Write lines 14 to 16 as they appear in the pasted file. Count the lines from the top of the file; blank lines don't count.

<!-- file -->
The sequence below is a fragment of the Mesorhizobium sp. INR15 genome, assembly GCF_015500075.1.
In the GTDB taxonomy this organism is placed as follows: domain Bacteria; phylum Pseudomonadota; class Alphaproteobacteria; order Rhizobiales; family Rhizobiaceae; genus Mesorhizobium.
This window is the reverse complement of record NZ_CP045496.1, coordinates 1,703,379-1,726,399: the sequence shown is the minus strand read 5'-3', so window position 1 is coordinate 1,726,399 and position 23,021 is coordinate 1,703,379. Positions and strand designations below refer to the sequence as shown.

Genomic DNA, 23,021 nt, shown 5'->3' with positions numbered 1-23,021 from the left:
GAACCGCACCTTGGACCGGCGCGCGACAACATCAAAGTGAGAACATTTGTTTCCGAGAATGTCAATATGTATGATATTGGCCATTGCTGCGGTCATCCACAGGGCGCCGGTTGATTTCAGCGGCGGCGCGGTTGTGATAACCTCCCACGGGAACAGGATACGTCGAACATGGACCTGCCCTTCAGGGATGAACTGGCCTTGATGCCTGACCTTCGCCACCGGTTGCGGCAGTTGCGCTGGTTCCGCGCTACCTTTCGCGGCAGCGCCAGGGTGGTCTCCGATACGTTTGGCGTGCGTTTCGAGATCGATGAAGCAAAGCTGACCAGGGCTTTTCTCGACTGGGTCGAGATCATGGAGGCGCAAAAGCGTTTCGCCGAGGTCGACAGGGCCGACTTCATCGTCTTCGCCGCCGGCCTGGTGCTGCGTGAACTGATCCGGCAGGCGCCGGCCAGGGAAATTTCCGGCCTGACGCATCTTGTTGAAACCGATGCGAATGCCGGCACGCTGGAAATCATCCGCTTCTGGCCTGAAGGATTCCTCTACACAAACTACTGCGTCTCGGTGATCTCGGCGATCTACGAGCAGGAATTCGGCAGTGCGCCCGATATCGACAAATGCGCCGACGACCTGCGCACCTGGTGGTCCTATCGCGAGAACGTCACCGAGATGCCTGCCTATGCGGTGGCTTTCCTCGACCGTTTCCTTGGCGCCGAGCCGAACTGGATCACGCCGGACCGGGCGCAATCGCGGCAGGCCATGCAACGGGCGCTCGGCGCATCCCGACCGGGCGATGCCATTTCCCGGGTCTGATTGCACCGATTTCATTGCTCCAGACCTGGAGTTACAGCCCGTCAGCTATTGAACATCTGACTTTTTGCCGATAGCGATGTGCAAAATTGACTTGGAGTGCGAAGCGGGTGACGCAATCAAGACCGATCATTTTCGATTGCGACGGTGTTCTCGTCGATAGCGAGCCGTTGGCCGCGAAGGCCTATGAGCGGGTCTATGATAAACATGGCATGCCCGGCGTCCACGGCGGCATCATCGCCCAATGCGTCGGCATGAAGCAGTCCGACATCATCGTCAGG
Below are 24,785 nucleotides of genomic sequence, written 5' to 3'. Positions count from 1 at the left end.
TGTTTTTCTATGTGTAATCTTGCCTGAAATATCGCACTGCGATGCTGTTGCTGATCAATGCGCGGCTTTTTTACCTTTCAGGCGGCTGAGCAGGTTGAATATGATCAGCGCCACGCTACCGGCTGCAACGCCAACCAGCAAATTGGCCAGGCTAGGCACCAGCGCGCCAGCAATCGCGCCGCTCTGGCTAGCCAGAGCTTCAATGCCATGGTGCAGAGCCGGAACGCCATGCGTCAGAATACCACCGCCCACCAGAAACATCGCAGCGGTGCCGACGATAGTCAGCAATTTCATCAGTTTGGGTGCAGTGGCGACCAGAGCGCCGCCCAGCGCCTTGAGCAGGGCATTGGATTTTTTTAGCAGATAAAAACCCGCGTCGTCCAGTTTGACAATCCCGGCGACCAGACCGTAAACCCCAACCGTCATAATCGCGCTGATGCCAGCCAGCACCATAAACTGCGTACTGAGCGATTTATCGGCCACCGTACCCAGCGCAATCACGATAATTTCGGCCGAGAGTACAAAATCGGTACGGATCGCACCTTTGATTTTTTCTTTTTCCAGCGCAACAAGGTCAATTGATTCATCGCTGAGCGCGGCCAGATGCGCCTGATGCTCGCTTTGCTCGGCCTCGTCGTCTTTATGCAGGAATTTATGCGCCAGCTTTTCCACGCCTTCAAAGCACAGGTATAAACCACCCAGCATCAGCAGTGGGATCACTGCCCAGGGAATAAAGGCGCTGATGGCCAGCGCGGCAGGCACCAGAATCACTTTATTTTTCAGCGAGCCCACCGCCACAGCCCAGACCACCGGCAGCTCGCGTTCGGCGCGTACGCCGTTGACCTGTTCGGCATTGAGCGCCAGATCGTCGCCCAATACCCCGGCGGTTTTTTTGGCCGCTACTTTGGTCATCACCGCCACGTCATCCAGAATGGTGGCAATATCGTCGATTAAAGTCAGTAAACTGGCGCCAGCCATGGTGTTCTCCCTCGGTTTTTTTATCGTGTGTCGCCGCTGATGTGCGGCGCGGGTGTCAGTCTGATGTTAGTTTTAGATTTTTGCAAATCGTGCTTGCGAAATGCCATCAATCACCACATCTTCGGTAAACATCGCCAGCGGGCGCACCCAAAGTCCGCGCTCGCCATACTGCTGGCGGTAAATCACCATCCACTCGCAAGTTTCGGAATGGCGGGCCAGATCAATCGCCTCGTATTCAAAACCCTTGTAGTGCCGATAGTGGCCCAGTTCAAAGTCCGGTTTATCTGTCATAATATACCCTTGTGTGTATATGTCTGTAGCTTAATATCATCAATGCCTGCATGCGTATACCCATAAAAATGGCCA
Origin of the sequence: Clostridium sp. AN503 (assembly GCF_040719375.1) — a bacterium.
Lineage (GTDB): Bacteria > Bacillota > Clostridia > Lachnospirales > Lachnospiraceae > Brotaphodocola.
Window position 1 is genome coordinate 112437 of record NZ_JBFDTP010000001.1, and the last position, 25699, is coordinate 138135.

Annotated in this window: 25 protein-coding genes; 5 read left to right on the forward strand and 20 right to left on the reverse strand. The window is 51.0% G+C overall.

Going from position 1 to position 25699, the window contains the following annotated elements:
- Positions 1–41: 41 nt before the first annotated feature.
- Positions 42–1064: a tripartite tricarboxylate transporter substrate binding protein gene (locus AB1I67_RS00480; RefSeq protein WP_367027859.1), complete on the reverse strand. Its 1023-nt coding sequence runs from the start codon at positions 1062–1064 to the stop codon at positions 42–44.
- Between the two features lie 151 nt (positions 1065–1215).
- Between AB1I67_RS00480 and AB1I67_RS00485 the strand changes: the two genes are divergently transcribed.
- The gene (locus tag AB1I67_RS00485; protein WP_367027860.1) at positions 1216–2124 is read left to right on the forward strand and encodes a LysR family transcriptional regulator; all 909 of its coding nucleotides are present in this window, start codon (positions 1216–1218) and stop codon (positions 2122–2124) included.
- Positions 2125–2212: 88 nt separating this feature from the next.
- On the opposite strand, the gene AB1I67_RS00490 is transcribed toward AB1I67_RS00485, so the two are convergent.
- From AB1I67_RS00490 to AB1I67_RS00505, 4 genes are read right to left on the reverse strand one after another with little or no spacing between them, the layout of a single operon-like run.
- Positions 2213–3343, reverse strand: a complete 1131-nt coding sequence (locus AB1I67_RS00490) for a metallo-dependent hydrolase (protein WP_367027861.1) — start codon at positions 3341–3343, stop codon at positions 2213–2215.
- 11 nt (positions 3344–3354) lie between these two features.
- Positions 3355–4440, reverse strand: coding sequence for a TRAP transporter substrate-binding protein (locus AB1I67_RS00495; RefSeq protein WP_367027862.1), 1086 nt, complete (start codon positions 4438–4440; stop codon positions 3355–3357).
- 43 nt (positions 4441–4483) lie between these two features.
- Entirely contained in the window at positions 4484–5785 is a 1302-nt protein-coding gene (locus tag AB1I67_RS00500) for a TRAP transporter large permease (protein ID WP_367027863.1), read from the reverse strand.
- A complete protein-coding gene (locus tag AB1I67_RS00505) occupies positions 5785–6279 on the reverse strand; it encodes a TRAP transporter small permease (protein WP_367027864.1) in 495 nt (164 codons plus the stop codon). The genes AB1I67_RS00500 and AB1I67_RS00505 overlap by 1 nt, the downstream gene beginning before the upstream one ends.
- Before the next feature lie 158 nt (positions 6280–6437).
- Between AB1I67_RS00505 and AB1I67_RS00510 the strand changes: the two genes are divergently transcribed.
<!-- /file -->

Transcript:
- Positions 42–1064: a tripartite tricarboxylate transporter substrate binding protein gene (locus AB1I67_RS00480; RefSeq protein WP_367027859.1), complete on the reverse strand. Its 1023-nt coding sequence runs from the start codon at positions 1062–1064 to the stop codon at positions 42–44.
- Between the two features lie 151 nt (positions 1065–1215).
- Between AB1I67_RS00480 and AB1I67_RS00485 the strand changes: the two genes are divergently transcribed.